The age of Uber expansion has arrived. After tightening its stranglehold on the mobility and hospitality sectors, technology giant Uber has outlined plans to tackle a new frontier, and it isn’t starting lightly. Teaming up with multi-carrier shipping software Shippit, the tech behemoth is gunning for ‘same hour delivery’ for hundreds of Australian retailers nationwide. Forget fast fashion, if Uber gets its way, the future of apparel will be lightning quick.
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According to the brand, the ‘first-of-its-kind’ partnership will grant merchants using Shippit’s software the ability to offer customers an Uber delivery option at checkout. Much like the Uber Eats model, quotes and estimated time of arrival will be viewable in a customer’s shopping cart, with packages to be tracked using the technology platform’s real-time GPS. Customers can also checkout and book on-demand deliveries after business hours and on weekends.
From the outside, the new ‘Store to Door in one-hour’ offering is a compelling prospect. See a shirt you like online? Just like the burrito you buy or the groceries you need, you simply click and buy, and within an hour, an Uber delivery partner will arrive at your door, clothing in hand. In a sense, it feels like the natural progression of the fashion sector and another step towards Uber’s highly fashionable future. Just last year, Uber partnered with London-based e-commerce start-up Lyst to deliver “style packs” filled with designer items to New York’s Uber users.
Back home, the COVID-19 pandemic has significantly bolstered the e-commerce industry, with customers increasingly looking for ultra-fast shipping as a point of difference. In fact, Shippit claims that over the past 12 months, orders booked on the platform using same-day delivery have increased by 234 per cent compared to the year prior. Further trend forecasting in the recently released Future of Delivery Report 2022 also suggested a rapid acceleration of delivery is on the way over the next five years. According to Lucas Groeneveld, regional general manager of retail at Uber Eats ANZ, speeding up the delivery timeframe is one way to keep boutique storefronts bringing money through the door.
“This definitely helps retailers compete with some of the bigger players, but it also gives them an edge in that retailers already have a store, they’re already located in these communities,” Groeneveld says. “By enabling this last-mile delivery piece, suddenly they’re able to do things that some of the big international players can’t do because they do have proximity to the customer. So they can ship from store to door quite quickly.”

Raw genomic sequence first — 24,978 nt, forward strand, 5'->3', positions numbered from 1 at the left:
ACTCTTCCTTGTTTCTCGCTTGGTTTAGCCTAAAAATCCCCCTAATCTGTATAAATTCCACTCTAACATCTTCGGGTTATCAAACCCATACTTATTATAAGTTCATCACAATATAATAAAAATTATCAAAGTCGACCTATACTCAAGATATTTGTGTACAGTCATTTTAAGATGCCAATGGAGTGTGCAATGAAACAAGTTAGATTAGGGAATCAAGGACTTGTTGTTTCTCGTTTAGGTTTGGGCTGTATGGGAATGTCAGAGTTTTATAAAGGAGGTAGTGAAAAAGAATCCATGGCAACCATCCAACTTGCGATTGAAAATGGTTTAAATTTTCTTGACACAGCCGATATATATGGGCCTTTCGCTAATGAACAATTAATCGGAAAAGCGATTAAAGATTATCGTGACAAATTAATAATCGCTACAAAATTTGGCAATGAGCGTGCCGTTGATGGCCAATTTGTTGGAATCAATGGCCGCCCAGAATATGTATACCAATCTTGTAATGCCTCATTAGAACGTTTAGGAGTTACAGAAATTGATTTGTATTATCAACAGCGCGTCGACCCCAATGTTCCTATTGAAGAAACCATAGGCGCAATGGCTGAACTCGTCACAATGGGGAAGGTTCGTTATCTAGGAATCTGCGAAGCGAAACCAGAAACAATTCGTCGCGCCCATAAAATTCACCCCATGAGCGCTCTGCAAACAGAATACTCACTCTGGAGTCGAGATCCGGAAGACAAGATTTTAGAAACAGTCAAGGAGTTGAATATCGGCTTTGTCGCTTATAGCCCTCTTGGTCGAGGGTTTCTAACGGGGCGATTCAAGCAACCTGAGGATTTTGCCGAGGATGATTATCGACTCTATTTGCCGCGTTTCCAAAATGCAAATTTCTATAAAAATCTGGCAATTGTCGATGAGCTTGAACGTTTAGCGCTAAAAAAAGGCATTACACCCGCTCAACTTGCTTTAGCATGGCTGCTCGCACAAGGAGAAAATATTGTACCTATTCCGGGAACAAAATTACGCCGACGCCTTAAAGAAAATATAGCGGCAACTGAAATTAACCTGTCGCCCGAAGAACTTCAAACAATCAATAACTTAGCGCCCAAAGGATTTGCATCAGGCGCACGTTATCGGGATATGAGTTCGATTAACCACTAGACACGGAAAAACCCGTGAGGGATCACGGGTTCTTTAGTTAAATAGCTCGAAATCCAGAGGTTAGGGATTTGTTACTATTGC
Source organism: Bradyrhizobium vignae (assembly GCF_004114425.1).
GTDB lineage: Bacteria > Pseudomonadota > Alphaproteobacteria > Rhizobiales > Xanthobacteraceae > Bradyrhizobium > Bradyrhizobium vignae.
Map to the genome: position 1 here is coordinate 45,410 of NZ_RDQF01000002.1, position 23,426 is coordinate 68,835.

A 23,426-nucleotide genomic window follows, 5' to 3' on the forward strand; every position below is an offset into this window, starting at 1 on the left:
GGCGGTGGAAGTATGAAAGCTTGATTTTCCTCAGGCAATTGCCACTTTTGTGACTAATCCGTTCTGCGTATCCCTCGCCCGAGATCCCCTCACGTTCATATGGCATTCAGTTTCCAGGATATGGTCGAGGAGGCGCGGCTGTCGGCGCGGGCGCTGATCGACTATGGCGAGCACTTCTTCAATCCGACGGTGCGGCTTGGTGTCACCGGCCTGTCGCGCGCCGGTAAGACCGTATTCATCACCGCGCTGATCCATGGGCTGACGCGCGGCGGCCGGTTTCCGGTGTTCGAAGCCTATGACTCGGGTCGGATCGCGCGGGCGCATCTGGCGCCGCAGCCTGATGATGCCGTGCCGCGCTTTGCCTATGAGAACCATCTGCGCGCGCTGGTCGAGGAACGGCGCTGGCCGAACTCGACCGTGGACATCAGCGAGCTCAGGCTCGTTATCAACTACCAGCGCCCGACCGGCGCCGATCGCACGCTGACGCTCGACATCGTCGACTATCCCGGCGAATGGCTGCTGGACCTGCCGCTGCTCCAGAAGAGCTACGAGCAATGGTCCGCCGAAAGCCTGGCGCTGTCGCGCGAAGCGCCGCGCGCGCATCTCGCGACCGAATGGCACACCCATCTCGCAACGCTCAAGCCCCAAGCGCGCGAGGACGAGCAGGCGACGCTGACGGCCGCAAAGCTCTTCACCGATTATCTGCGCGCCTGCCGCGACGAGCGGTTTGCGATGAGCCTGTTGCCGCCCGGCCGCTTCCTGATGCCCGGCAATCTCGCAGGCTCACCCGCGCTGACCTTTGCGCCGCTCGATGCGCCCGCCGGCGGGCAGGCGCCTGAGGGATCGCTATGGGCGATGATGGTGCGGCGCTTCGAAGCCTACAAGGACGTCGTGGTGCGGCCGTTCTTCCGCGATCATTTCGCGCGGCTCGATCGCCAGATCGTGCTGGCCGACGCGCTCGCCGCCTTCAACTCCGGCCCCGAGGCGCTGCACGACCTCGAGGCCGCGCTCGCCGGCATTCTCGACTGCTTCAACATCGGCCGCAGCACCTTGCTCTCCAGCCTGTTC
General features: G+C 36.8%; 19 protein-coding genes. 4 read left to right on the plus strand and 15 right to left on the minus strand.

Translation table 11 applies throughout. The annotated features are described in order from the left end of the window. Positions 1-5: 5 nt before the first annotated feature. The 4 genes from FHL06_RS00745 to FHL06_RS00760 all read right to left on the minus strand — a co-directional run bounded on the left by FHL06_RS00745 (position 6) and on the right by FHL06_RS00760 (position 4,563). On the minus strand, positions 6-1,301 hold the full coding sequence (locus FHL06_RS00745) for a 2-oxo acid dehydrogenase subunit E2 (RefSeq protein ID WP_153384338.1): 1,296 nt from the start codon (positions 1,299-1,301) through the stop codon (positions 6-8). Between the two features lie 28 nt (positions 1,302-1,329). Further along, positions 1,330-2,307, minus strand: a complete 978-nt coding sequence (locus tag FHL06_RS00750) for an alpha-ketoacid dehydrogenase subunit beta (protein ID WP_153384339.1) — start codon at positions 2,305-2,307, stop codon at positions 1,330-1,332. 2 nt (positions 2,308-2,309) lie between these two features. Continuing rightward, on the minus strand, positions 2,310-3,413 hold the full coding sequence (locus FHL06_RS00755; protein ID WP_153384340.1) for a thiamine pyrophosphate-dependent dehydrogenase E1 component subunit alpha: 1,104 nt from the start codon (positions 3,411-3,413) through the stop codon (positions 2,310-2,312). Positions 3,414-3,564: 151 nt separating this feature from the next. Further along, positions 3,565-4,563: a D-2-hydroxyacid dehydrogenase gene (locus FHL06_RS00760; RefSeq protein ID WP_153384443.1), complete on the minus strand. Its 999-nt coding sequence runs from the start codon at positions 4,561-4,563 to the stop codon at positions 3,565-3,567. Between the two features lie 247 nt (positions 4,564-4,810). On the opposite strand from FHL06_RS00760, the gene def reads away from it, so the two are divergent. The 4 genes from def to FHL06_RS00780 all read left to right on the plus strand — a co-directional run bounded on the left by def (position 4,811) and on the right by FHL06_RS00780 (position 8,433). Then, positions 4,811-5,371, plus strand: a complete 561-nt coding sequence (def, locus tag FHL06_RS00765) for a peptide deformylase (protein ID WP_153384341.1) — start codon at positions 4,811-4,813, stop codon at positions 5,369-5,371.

On the flip side, however, the new partnership does raise similar concerns to those seen in the food industry sector. With Uber likely to take a portion of profits from the sale of each item of clothing, retailers may find themselves at the mercy of the online beast. Furthermore, the concept effectively sees storefronts become micro-warehouses, not only holding stock for physical customers but also those waiting eagerly behind a screen. Groeneveld acknowledges that in the future, the concept may see brands implement a ‘dark-warehouse’ model, but maintains that for the initial stages, the Shippit partnership simply opens the door for further customer acquisition.
“It’s responding to consumer preference and the retailers that respond quickly will capture an outsized reward because they’ll capture that consumer preference early, but what’s exciting is it genuinely creates incrementality for those retailers that do lean into it,” he says. “We’ve certainly got data that suggests that when you do suddenly have that one-hour delivery option at checkout, your cart conversion increases significantly. You’re no longer getting to the point of checkout and suddenly it’s three days and you’re like, “Maybe I’ll find it somewhere else or I’ll think of something else,” you suddenly can get it in an hour, it becomes pretty compelling for customers.”
Importantly, Australian retailers are already heeding the call. Australian fashion label CUE has entered the fray, with customers soon able to purchase garments directly through the brand’s e-commerce platform to be delivered via an Uber partner. On CUE’s end, in-store staff receive a notification of an Uber order, before quickly packing it to be collected within the hour.
“With CUE, they were already using Shippit to offer the more traditional carrier set of three-day shipping and maybe next day shipping, but they’re now able to offer sub-one hour delivery through Uber. And they’ve fully integrated that into their store operations as well,” Groeneveld says. “On the consumer end, the website has been retooled to let that dynamic tracking happen.”
While still in its infancy, the Shippit partnership could represent an enticing premise for consumers and retailers alike, however, it will no doubt take some time to reach full-scale adoption. Looking forward, the integrated Uber offering may eventually see you score some ice cream, new stationery and a fresh pair of slacks, all while catching a ride back home. The announcement comes just weeks after the brand announced a global report into micro-mobility, outlining plans to improve last-mile delivery and reduce emissions.